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제 목 European embassies join forces to attract Korean students to the EU
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European embassies join forces to attract Korean students to the EU

November 18, 2008


                  Representatives from European embassies and educational organizations gather for Study and Research in Europe 2008, a joint promotional event held at the Seoul National University last Thursday. By Oh Sang-min


Ten European missions in Korea teamed up for the first time in a joint effort to promote educational opportunities in their countries at an information event at Seoul National University’s SNU-KIEP EU Center last Thursday.


Representatives from educational organizations and the embassies of Denmark, Finland, France, Germany, Hungary, Italy, the Netherlands, Norway, Spain and Switzerland took part in the Study and Research in Europe 2008 event.


“It has been designed to let Korean scholars and students know that Europe is an attractive destination to study as much as, or even more than, the United States,” SNU-KIEP EU Center Director Moon Woo-sik said.


“Exposure to intercultural experiences is the biggest advantage of studying in Europe. In addition, there are many scholarship programs available to help with tuition fees and European schools offer diverse English-taught programs,” he added. “The fact that this kind of event is held in Seoul demonstrates that the EU considers Korea as an important partner in the field of education.”


The event was attended by some 300 people, mostly students.


Two main opportunities that the European countries highlighted throughout the event were the Bologna Process and the Erasmus Mundus Programme.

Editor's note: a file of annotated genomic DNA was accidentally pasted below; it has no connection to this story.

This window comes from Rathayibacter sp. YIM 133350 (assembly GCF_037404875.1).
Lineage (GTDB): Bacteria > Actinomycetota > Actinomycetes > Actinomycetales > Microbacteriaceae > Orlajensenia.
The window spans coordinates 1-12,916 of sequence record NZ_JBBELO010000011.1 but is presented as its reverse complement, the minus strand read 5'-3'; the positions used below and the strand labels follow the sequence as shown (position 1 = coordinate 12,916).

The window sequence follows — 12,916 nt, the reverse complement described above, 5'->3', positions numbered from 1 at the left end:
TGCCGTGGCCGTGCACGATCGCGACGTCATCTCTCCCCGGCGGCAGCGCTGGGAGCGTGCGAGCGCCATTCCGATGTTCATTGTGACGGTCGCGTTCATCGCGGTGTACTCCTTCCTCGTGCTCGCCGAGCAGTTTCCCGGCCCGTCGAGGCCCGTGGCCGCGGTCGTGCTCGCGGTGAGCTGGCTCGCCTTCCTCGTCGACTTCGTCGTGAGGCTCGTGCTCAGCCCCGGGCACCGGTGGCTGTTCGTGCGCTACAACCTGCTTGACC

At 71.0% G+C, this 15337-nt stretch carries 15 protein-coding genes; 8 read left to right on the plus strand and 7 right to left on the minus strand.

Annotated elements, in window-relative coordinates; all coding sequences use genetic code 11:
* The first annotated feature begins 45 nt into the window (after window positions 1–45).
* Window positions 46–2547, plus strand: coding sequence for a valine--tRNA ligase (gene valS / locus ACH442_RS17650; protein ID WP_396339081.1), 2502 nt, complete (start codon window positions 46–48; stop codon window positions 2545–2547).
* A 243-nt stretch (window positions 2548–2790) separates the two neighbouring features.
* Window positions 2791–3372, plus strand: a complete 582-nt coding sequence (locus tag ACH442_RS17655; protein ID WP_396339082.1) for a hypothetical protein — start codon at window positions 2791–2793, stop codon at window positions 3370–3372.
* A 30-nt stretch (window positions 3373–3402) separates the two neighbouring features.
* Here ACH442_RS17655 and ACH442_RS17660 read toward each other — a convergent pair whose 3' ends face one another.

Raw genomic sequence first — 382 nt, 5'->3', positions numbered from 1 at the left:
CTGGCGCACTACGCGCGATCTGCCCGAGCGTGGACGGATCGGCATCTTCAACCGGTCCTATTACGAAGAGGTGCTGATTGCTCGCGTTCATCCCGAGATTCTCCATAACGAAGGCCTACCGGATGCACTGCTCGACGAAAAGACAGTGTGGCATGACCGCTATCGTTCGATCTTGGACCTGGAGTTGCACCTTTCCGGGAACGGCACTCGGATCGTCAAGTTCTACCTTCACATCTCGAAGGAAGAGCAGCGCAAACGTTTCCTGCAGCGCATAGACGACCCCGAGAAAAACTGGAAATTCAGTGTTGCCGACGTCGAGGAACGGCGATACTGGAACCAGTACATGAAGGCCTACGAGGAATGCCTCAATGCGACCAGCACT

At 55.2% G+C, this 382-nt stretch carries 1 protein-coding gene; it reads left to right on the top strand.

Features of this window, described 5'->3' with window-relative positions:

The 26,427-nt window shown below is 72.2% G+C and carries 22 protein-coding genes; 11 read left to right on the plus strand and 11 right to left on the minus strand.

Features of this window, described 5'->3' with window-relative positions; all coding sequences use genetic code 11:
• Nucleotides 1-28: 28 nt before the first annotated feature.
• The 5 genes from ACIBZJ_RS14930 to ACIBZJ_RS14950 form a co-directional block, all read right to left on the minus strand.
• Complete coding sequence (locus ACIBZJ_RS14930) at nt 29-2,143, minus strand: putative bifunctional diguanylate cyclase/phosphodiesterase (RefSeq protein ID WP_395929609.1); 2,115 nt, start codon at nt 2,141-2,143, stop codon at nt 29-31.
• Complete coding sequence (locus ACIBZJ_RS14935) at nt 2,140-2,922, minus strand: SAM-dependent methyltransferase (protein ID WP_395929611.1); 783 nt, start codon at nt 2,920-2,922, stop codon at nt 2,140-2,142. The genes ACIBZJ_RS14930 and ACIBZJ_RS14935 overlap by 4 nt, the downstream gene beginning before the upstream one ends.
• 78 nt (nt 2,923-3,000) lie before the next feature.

Through the Bologna Process, a standardized three-cycle degree structure consisting of bachelor’s, master’s and doctorate degrees with comparable qualifications throughout Europe will be introduced by 2010.


It means that European and foreign students, including Koreans, can get a bachelor’s degree in one European country, a master’s in another and a Ph.D. in a third.


Their degrees will be recognized across all European countries, possibly followed by job opportunities in Europe. Currently, a total of 46 countries and the EU are participating.


Erasmus Mundus is a European cooperation and mobility program in the field of higher education.


It aims to strengthen international links in higher education by supporting master’s courses through which students from outside Europe can pursue postgraduate study at European universities.


The program particularly seeks to cooperate with “third countries” that are not linked to the EU.


In his opening speech, Brian McDonald, ambassador of the Delegation of the European Commission to Korea, emphasized the role of higher education in modern society and stated that European higher education has been in the process of reform to respond to the needs of modern society.


“The European Commission fully supports the European educational reform process [Bologna Process] and also the more global Erasmus Mundus Programme,” McDonald said.


Michael Paulus, director of the German Academic Exchange Service and the initiator of the event, said, “It is our major goal through this event to promote the Bologna Process and the Erasmus Mundus Programme here in Korea so that more Korean students can come to study in Europe.”


He added that the event will be held again next May, during which three more European countries - the U.K., Ireland and Austria - are expected to participate.


“Furthermore, we plan to make this an annual function as it is well received,” he said.


Although the 10 participating European countries labored for a common cause at the event, they didn’t forget to highlight their own charms, study programs and scholarship opportunities during the session, through individual booths.


“As I plan to study abroad after completing a master’s degree here, this event is very helpful to me. It is well organized and very informative,” said Shim Won-taek, 27, a graduate student majoring in European Studies at the Seoul National University Graduate School of International Studies.


“Based on the information I’ve gained so far, Spain seems the place for me.”


“I’ve been to many other ‘study abroad’ fairs,” Lee Sera, a 27-year-old university graduate, said, “but in comparison, today’s information event was a lot more instructive. It was also good for me to get to know more about Erasmus Mundus. I had heard of it several times before, but hadn’t had a chance to learn what exactly it was.”


By Park Sun-young Staff Reporter []

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